I've asked this question on StackOverflow, and it was suggested that I ask it here.

I'm familiar with unit/system/integration testing, and would like to be able to test my Joomla component. Is there a standard way of doing this?

I'm working through this joomla mvc component example, which doesn't include tests. All I can find in the Joomla documentation and on various websites is fragments of test code & bootstrap.php files. Specifically what I would like to know is:

  • Where to put component test code
  • Do I need to provide my own bootstrap.php, or is there some way to just 'include joomla' and run my tests

Ideally someone could direct me to an open source Joomla component that has tests & instructions on how to run them (had a quick look, first 5 or so didn't have tests).

The closest I've found is this, which I've based my dummy test on.

What I've done so far

Component directory structure:

  • helloworld/
    • admin/
      • ...
      • tests/
        • bootstrap.php
        • phpunit.xml
        • modelHelloWorldsTest.php
    • site/
      • ...
    • helloworld.xml

First attempt

To run the tests, I install/copy the component to my Joomla installation. I then run the following command from ~joomla/administration/components/com_helloworld/tests:

php phpunit-4.2.phar --bootstrap bootstrap.php .

from which I receive

Fatal error: Class 'ContentController' not found in C:\inetpub\wwwroot\ws_cairnstest\administrator\components\com_helloworld\tests\modelsHelloWorldsTest.php on line 5

I gather this means my bootstrap.php isn't correct and hasn't loaded the necessary Joomla classes. I'll investigate this at some point, but this seems like a lot of setup just to get some tests to run.



define('_JEXEC', 1);
$_SERVER['HTTP_HOST'] = 'localhost';

if (file_exists(JOOMLA_ADMIN_PATH . '/defines.php'))
    include_once JOOMLA_ADMIN_PATH . '/defines.php';

if (!defined('_JDEFINES'))
    require_once JPATH_BASE . '/includes/defines.php';

require_once JPATH_BASE . '/includes/framework.php';
require_once JPATH_BASE . '/includes/helper.php';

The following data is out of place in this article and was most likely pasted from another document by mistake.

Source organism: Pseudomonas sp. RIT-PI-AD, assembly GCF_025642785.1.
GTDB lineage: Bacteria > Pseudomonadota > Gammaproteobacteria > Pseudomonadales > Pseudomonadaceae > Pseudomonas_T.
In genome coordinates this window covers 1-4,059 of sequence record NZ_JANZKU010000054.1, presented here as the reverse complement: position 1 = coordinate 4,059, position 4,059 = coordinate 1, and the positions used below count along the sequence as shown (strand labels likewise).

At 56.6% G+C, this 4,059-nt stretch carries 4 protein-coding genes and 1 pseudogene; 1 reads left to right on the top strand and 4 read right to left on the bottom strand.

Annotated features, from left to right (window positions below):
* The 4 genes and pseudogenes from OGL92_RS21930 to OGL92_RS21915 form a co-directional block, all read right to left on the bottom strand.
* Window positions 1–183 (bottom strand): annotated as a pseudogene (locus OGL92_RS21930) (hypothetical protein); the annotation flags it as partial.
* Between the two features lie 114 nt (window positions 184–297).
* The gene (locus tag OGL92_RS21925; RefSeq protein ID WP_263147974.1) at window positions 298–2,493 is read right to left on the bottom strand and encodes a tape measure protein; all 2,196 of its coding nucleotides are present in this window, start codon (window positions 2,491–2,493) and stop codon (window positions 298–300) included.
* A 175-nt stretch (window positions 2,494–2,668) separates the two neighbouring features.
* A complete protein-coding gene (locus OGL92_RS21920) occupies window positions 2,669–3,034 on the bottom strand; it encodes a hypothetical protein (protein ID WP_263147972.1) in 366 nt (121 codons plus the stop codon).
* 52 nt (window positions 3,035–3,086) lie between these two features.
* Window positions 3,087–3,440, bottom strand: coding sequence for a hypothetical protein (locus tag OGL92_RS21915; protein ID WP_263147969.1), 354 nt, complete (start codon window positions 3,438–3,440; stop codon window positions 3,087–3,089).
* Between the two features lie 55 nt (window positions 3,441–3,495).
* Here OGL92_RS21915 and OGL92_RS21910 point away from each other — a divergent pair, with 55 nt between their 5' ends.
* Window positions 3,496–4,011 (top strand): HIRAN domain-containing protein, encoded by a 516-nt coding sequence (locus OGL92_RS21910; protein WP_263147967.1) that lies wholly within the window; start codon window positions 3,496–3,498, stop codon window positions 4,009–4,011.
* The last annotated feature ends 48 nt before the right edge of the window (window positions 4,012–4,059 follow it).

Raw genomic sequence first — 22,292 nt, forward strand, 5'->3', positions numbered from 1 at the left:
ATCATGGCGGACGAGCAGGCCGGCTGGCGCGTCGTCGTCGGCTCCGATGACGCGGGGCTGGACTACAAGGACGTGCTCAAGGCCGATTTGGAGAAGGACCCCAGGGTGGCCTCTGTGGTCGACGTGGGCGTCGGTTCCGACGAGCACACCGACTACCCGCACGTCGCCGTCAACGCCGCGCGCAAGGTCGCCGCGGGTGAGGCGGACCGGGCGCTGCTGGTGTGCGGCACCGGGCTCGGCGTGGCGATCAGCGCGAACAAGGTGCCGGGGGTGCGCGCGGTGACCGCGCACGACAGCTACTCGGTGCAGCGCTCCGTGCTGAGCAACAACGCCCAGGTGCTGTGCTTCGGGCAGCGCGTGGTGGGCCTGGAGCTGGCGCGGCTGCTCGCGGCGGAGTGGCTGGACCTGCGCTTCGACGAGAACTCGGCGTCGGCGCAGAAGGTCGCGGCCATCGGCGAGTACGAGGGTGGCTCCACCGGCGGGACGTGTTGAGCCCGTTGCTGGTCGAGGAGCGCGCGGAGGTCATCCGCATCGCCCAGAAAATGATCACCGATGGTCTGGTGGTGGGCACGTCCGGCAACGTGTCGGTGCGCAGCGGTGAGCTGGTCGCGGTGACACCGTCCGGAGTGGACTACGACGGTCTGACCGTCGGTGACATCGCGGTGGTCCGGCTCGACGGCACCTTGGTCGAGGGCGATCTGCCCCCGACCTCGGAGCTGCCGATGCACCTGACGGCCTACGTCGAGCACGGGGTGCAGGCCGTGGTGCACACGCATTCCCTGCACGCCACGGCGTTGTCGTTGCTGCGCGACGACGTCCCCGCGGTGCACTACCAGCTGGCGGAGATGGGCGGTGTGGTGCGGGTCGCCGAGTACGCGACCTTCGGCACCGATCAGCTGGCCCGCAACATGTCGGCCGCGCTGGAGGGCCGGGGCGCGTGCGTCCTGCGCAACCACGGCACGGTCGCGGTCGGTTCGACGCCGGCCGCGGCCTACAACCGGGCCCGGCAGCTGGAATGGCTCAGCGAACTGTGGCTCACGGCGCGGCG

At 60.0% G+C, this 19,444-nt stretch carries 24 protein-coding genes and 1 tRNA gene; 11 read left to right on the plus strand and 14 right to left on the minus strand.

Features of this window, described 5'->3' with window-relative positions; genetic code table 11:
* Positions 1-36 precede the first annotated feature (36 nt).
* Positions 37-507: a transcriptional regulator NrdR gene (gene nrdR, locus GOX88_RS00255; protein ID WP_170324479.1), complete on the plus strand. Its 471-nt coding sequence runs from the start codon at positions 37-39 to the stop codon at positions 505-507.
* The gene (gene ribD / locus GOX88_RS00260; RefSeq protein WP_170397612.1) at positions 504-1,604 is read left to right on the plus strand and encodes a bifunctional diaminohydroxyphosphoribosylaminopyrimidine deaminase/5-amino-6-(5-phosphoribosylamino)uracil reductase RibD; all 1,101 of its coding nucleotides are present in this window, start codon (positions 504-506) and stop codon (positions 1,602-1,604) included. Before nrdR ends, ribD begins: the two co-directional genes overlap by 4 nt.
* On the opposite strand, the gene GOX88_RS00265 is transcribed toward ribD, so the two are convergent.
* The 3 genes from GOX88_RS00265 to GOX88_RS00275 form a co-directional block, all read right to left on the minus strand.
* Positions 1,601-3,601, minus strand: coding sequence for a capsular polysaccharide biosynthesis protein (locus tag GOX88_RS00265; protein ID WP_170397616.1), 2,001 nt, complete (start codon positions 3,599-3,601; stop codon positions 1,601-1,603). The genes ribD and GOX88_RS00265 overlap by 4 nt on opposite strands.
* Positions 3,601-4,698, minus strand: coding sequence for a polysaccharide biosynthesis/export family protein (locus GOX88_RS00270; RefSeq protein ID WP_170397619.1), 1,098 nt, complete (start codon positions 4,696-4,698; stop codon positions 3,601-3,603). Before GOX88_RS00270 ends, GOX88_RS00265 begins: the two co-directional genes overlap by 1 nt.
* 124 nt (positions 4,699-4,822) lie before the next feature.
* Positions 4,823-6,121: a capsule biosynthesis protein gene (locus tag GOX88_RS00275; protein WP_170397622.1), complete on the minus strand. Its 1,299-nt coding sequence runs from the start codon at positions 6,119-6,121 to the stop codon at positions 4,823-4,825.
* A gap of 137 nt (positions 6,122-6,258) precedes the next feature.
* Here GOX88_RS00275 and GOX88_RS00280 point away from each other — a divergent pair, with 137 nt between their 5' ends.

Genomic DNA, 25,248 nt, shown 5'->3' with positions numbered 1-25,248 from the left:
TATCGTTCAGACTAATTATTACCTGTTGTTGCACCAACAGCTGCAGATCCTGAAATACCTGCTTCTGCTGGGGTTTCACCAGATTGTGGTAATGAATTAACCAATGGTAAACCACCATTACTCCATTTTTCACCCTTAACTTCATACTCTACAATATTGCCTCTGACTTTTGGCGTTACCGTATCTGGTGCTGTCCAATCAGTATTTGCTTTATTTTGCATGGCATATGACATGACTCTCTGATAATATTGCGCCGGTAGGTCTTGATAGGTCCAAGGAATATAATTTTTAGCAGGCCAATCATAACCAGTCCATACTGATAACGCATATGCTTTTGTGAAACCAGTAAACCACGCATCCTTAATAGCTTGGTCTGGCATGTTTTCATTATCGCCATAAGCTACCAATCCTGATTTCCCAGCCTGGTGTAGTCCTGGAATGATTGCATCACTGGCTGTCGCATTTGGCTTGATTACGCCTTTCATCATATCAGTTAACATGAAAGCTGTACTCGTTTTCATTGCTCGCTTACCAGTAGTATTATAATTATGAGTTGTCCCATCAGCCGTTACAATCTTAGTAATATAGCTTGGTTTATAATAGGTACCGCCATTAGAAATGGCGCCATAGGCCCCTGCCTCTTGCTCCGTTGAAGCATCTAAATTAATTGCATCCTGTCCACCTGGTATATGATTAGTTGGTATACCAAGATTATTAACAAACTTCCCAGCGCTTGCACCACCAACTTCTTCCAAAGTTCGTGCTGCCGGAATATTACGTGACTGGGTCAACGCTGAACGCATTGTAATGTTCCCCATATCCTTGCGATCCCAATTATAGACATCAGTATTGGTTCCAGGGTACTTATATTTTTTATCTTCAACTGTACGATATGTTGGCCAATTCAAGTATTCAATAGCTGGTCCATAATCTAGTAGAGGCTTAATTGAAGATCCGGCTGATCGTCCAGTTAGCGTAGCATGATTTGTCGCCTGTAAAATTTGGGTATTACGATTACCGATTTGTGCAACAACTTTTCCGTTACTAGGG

require_once JPATH_BASE . '/includes/toolbar.php';
$app = JFactory::getApplication('administrator');
include BASEPATH.'/controller.php';


class HelloWorldsTest extends \PHPUnit_Framework_TestCase {

    public function testList(){
        $c = new ContentController();
        $model = $c->getModel('helloworlds');
        $worlds = $model->getItems();


<phpunit bootstrap="bootstrap.php"

Second attempt

After seeing this answer, I put my tests under test/unit under my joomla installation, copied phpunit.dist.xml and bootstrap.php from the joomla-cms repo to their appropriate locations, and still got the

Fatal error: Class 'ContentController' not found in C:\inetpub\wwwroot\ws_cairnstest\administrator\components\com_helloworld\tests\modelsHelloWorldsTest.php on line 5

error I was receiving before.


Where to put component test code

Typically best practices says:


But I skipped the /src and simply but /tests/ inside the component directory. On the front end, for an "abc" component, it might look something like:


Do I need to provide my own bootstrap.php

I did. Sort of. I just copied the goodies in the root index.php file to the top of my unit test script. Yours was close to mine. My next step would be to encapsulate into a separate file that I would require_once().



define('_JEXEC', 1);
define('_PHPUNIT', 1);
define('JPATH_BASE', "/var/www/html/abcsite");

require_once JPATH_BASE . '/includes/defines.php';